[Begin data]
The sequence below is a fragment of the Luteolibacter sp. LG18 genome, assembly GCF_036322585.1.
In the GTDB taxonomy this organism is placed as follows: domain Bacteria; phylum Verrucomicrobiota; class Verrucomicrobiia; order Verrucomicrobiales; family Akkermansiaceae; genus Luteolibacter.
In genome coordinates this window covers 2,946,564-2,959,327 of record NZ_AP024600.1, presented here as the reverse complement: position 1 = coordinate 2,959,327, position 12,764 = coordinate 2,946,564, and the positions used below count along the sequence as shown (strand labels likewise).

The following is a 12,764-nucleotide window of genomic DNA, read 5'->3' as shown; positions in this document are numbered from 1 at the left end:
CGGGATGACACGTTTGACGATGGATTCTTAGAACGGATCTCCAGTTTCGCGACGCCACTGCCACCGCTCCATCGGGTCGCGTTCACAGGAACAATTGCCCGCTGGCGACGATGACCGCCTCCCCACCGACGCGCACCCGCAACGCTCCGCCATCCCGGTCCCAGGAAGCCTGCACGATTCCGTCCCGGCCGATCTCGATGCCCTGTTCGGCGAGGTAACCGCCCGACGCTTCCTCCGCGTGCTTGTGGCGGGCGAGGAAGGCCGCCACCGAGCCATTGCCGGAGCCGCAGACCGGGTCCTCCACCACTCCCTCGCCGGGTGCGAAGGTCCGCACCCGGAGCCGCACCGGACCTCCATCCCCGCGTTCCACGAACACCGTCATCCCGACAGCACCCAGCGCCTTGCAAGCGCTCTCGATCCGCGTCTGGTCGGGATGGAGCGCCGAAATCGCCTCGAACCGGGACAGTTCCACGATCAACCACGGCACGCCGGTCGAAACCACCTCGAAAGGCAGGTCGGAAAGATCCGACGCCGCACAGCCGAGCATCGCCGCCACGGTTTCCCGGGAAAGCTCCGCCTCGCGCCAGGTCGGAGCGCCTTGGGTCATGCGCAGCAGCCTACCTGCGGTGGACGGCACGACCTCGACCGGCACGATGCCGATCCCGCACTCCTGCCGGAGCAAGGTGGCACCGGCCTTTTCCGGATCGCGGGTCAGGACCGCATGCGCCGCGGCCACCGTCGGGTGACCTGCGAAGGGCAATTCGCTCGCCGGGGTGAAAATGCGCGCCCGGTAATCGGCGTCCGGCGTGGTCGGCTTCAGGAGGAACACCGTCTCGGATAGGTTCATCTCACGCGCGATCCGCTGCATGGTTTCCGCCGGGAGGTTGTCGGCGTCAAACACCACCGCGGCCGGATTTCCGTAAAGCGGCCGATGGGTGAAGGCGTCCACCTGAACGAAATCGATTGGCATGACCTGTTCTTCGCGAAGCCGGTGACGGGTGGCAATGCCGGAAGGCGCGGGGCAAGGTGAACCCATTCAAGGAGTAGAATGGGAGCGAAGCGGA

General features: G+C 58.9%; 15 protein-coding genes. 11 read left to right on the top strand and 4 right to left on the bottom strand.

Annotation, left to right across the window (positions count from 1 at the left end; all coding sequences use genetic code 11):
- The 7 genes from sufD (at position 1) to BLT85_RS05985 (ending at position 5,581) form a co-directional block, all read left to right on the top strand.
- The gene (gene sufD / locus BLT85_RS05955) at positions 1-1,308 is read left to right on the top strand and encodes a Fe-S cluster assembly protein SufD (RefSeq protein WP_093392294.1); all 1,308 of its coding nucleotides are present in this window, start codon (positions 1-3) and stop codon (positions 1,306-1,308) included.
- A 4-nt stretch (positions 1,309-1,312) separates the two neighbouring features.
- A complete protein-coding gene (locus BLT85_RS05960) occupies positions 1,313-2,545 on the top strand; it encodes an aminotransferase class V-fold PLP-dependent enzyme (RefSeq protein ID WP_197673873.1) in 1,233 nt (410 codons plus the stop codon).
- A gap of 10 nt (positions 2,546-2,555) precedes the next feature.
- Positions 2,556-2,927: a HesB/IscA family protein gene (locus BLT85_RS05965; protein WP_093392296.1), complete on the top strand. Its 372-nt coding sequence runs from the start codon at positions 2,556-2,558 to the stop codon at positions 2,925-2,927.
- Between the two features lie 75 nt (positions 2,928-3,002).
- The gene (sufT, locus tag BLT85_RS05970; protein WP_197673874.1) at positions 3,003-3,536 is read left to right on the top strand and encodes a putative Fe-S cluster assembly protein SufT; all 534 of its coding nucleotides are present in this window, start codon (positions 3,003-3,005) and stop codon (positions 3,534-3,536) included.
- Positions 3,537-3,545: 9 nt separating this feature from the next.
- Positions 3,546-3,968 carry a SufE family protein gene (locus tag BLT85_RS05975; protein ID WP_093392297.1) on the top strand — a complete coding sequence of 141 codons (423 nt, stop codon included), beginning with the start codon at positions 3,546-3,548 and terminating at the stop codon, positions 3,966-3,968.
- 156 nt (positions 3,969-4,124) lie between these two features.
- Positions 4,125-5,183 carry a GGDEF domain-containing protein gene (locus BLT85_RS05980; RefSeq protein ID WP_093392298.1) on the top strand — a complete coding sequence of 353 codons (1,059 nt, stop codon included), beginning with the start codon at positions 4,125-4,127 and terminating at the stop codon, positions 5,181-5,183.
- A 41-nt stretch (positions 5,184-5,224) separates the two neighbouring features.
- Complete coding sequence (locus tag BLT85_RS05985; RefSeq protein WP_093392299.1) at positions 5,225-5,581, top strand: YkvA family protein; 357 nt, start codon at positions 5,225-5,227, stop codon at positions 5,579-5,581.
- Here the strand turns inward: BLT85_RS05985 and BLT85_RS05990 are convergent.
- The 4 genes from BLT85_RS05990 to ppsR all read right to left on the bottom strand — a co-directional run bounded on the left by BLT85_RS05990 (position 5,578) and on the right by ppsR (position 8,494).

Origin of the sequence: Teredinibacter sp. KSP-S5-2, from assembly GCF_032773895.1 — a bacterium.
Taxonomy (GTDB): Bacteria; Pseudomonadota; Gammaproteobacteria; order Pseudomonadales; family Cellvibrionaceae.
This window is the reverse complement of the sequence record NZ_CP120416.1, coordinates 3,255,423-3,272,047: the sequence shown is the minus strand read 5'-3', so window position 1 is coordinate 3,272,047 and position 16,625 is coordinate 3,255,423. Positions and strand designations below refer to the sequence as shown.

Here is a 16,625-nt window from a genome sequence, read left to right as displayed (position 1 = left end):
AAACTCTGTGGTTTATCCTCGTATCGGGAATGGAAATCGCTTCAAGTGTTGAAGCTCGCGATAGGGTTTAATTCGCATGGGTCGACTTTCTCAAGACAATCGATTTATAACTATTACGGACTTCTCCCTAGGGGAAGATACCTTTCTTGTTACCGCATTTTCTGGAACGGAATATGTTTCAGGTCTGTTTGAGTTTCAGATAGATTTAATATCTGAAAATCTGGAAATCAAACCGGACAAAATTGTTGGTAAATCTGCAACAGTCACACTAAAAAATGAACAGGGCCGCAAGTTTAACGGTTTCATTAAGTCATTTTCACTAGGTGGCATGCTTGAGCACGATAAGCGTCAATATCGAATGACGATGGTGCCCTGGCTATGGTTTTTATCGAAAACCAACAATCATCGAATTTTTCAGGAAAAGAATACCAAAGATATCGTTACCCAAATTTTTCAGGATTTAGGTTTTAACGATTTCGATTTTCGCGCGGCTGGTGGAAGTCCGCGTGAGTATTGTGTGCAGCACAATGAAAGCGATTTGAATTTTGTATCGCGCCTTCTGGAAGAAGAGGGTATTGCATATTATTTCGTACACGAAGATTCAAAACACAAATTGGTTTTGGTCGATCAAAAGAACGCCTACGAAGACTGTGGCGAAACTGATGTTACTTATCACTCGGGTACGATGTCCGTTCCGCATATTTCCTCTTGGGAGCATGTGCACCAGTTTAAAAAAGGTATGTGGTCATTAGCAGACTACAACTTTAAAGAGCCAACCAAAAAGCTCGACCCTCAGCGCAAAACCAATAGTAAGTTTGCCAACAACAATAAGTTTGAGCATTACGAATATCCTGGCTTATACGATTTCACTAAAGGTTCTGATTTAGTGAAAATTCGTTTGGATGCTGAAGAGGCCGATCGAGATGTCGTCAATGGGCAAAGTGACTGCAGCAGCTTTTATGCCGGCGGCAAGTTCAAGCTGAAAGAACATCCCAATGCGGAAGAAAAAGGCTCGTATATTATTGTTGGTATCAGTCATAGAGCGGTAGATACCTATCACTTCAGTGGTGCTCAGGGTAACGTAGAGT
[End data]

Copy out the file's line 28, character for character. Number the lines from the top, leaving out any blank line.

AAACTCTGTGGTTTATCCTCGTATCGGGAATGGAAATCGCTTCAAGTGTTGAAGCTCGCGATAGGGTTTAATTCGCATGGGTCGACTTTCTCAAGACAATCGATTTATAACTATTACGGACTTCTCCCTAGGGGAAGATACCTTTCTTGTTACCGCATTTTCTGGAACGGAATATGTTTCAGGTCTGTTTGAGTTTCAGATAGATTTAATATCTGAAAATCTGGAAATCAAACCGGACAAAATTGTTGGTAAATCTGCAACAGTCACACTAAAAAATGAACAGGGCCGCAAGTTTAACGGTTTCATTAAGTCATTTTCACTAGGTGGCATGCTTGAGCACGATAAGCGTCAATATCGAATGACGATGGTGCCCTGGCTATGGTTTTTATCGAAAACCAACAATCATCGAATTTTTCAGGAAAAGAATACCAAAGATATCGTTACCCAAATTTTTCAGGATTTAGGTTTTAACGATTTCGATTTTCGCGCGGCTGGTGGAAGTCCGCGTGAGTATTGTGTGCAGCACAATGAAAGCGATTTGAATTTTGTATCGCGCCTTCTGGAAGAAGAGGGTATTGCATATTATTTCGTACACGAAGATTCAAAACACAAATTGGTTTTGGTCGATCAAAAGAACGCCTACGAAGACTGTGGCGAAACTGATGTTACTTATCACTCGGGTACGATGTCCGTTCCGCATATTTCCTCTTGGGAGCATGTGCACCAGTTTAAAAAAGGTATGTGGTCATTAGCAGACTACAACTTTAAAGAGCCAACCAAAAAGCTCGACCCTCAGCGCAAAACCAATAGTAAGTTTGCCAACAACAATAAGTTTGAGCATTACGAATATCCTGGCTTATACGATTTCACTAAAGGTTCTGATTTAGTGAAAATTCGTTTGGATGCTGAAGAGGCCGATCGAGATGTCGTCAATGGGCAAAGTGACTGCAGCAGCTTTTATGCCGGCGGCAAGTTCAAGCTGAAAGAACATCCCAATGCGGAAGAAAAAGGCTCGTATATTATTGTTGGTATCAGTCATAGAGCGGTAGATACCTATCACTTCAGTGGTGCTCAGGGTAACGTAGAGT